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Let’s Talk GMOs: A New Online Course from UConn CAHNR

 

Are you confused or do you have questions about GMOs?

Do you feel inadequate when discussing GMOs?

Are you given opposing information of GMOs and not sure what is right?

Do you wonder how the misinformation about GMOs spreads like a wildfire?

UConn’s College of Agriculture, Health and Natural Resources is offering a new online course, Let’s Talk GMOs: Creating Consistent Communication Messages. This course introduces participants to the basics of genetically modified organisms (GMOs). They will learn how to create consistent communication messages and manage dialogue processes about GMOs with various audiences. The synchronous course is launching in January 2021; it has six online modules and three optional virtual sessions with instructors. The introductory cost is $150.

Most people have an emotional reaction to GMOs. They either love them or hate them. The majority already have an opinion about GMOs when the topic comes up. Extension educators, land-grant communicators, and agricultural producers will be comfortable sharing science-based information with their audiences after completing this course. Our role is to provide unbiased information that helps our audience form their own opinion and share their information in a non-confrontational manner.

Participants in the course will learn more about the science of GMOs and how to talk about GMOs in small group sessions where those in the dialogue have differing opinions of GMOs. The course instructors and their modules are:

  • Robert Bird, a professor of business law in the Department of Marketing, presents the module on how misinformation spreads.
  • Bonnie Burr, the department head of Extension, presents the modules on public policy and GMOs, and difficult conversations.
  • Stacey Stearns, a program specialist with UConn Extension presents, the module on communication messages you can use and is the course facilitator.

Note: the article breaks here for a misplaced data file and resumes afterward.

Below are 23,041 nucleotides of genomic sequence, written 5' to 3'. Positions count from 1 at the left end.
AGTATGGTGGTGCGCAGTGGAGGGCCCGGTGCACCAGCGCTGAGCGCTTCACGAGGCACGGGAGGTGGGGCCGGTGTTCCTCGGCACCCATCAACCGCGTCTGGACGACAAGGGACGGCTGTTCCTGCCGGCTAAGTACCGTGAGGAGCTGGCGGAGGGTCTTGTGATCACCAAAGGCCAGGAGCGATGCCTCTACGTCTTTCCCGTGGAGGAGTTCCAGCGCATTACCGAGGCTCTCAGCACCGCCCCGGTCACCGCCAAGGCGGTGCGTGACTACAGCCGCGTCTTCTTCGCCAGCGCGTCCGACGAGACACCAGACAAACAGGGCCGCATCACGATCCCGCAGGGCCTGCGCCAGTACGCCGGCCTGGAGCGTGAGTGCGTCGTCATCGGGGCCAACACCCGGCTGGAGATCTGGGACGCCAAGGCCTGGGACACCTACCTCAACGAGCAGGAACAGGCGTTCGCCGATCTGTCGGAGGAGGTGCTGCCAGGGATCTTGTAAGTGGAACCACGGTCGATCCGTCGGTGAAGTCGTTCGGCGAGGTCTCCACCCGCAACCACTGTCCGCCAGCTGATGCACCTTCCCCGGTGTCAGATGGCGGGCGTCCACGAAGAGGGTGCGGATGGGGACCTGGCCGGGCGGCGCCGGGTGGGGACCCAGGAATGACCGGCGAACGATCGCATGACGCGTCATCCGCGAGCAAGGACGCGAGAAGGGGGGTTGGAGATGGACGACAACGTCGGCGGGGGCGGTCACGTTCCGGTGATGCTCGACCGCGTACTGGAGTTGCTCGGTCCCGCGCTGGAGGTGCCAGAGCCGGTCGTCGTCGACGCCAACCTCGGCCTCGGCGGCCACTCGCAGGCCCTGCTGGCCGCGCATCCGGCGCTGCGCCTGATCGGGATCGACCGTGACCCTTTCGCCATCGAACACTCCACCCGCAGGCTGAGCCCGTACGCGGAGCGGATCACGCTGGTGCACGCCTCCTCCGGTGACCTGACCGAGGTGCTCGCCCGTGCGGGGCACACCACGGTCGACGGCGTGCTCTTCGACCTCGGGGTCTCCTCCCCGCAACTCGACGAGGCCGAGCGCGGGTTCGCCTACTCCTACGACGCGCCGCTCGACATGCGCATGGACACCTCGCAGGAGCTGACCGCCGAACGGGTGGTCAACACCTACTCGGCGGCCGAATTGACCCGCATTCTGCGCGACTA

• Cindy Tian, a biotechnology professor in the Department of Animal Science, presents modules on the history of GMOs and dialogue management.

There are brief introductory and course wrap-up modules in addition to the six core modules. The first three modules take approximately one hour each. Participants should expect to spend two hours on the last three modules.

Registration for the course opens in late November. Those interested in receiving an email when course registration opens can fill out this form: http://bit.ly/LetsTalkGMOs_signup or email Stacey.Stearns@uconn.edu for more information.

Let’s Talk GMOs: Creating Consistent Communication Messages is an initiative of the GMO Working Group in UConn’s College of Agriculture, Health and Natural Resources. The group has a multi-faceted outreach campaign to educate the public on the science of GMOs, offering background on the diverse application of GMOs with research-based consideration of the risks and benefits. Visit https://gmo.uconn.edu/ for additional resources from the team.

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The Extension Foundation was formed in 2006 by Extension Directors and Administrators. Today, the Foundation partners with Cooperative Extension through liaison roles and a formal plan of work with the Extension Committee on Organization and Policy (ECOP) to increase system capacity while providing programmatic services, and helping Extension programs scale and investigate new methods and models for implementing programs. The Foundation provides professional development to Cooperative Extension professionals and offers exclusive services to its members. In 2020 and 2021, the Extension Foundation has awarded 85% of its direct funding back to the Cooperative Extension System, 100% of funds are used to support Cooperative Extension initiatives. 

This technology is supported in part by New Technologies for Agriculture Extension grant no. 2020-41595-30123 from the USDA National Institute of Food and Agriculture and membership funding. Any opinions, findings, conclusions, or recommendations expressed in the content are those of the author(s) and do not necessarily reflect the view of the U.S. Department of Agriculture. For more information, please visit extension.org. You can view the terms of useat extension.org/terms.

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